Folashade Soule, a senior research associate at Oxford University who authored the piece on behalf of CORA, said separately that African governments ought to be more discerning about what offers to accept from China and other partners. “The ‘take it all’ mentality of accepting short-term, opportunistic offers should be avoided,” she told me. “Loans, grants and donations should fit African countries’ national development plans and translate into projects that will directly affect people’s living standards.”
Echoing arguments she has made elsewhere, Soule also said that African governments should take advantage of the expertise of former African students who were trained in China’s universities to provide capabilities and language skills in the short term, while building an internal pool of experts with knowledge of Chinese politics, cultures and languages. “These are all easy and effective ways to enhance local knowledge production and generate expertise for African governments,” she concluded.
And that could go a long way toward adding more balance to the continent’s beneficial but at times lopsided relationship with Beijing.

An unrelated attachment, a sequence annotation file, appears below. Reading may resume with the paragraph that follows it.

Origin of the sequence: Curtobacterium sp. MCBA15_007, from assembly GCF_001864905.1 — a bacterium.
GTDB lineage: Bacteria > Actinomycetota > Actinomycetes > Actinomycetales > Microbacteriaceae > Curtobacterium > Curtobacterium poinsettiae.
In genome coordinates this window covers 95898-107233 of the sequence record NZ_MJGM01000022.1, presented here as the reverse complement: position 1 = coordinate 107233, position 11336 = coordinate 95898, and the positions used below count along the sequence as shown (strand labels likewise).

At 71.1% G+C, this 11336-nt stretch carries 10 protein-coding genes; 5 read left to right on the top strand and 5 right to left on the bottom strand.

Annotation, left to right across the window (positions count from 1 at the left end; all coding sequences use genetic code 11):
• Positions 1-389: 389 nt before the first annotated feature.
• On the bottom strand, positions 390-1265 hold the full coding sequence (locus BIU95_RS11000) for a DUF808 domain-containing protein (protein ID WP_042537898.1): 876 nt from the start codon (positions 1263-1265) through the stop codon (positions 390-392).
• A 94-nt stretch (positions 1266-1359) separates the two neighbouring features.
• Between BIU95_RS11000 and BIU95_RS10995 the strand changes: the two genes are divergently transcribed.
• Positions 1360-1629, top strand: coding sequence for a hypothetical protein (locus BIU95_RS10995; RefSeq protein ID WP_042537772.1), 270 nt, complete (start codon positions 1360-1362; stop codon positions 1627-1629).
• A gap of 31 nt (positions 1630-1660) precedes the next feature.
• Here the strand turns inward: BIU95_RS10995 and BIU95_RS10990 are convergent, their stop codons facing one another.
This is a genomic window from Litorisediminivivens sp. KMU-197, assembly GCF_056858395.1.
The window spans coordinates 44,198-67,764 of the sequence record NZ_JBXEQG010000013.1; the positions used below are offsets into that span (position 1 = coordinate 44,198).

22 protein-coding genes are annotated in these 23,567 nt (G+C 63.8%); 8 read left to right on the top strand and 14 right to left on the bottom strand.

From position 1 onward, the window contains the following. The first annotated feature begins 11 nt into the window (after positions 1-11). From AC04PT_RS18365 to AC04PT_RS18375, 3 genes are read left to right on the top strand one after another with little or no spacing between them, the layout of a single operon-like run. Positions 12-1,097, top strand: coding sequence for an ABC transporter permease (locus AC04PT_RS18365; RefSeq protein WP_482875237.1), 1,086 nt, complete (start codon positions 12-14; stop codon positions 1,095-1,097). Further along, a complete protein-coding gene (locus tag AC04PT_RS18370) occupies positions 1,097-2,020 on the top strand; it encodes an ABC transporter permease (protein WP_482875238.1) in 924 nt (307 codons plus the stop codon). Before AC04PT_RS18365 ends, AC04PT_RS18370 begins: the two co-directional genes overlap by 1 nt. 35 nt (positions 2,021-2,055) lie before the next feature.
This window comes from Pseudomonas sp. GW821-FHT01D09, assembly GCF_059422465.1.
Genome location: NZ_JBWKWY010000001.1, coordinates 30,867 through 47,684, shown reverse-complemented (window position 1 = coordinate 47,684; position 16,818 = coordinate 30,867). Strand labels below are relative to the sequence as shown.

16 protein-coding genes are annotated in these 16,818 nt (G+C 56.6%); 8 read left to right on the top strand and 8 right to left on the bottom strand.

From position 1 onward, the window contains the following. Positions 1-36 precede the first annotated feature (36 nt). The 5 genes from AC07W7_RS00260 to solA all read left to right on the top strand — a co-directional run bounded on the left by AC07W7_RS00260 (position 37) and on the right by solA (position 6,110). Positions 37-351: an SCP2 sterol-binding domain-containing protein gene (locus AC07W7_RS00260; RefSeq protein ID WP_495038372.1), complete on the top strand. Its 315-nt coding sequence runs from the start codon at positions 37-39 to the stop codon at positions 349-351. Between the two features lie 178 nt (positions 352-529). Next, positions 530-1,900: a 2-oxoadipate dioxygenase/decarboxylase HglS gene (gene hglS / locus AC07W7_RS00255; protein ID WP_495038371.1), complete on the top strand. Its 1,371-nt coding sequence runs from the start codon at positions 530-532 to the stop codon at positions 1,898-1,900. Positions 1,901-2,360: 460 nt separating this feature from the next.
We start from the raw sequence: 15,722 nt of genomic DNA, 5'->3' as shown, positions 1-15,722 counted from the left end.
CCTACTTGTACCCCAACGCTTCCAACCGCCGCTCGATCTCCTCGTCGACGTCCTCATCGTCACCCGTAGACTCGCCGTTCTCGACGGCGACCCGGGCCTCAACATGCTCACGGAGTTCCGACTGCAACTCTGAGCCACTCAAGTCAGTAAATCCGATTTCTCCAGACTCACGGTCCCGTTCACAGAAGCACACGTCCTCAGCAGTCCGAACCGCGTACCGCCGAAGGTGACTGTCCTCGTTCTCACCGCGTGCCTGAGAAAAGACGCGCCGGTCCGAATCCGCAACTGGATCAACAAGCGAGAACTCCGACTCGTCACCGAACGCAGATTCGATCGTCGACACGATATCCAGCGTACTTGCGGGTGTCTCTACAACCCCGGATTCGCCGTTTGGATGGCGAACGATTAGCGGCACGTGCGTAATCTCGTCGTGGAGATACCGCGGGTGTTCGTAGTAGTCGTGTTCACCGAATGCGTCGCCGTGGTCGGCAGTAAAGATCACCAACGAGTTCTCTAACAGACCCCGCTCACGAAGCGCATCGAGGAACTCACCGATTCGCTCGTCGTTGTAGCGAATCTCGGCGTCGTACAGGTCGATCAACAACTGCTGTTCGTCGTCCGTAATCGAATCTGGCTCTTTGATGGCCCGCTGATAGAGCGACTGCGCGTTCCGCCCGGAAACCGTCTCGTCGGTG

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Civil Society Watch
On the eve of Gambia’s first presidential election since longtime dictator Yahya Jammeh was defeated by incumbent President Adama Barrow, domestic civil society groups and their international partners are pulling out all the stops to consolidate the gains made since the 2016 election, in hopes that Saturday’s ballot will signal a new democratic dawn in the West African country.
Caritas-Gambia, through its Electoral Violence Monitoring Analysis and Mitigation Project, or EMAM, recently completed a four-day forum for youths and religious leaders ahead of the election. The objective of the exercise was to hold advocacy meetings with identified communities in areas seen as potential flashpoints for electoral violence, working with religious and community leaders to brainstorm and identify contentious issues surrounding the Dec. 4 vote, and the role those issues could play in driving potential violence before, during and after the polls.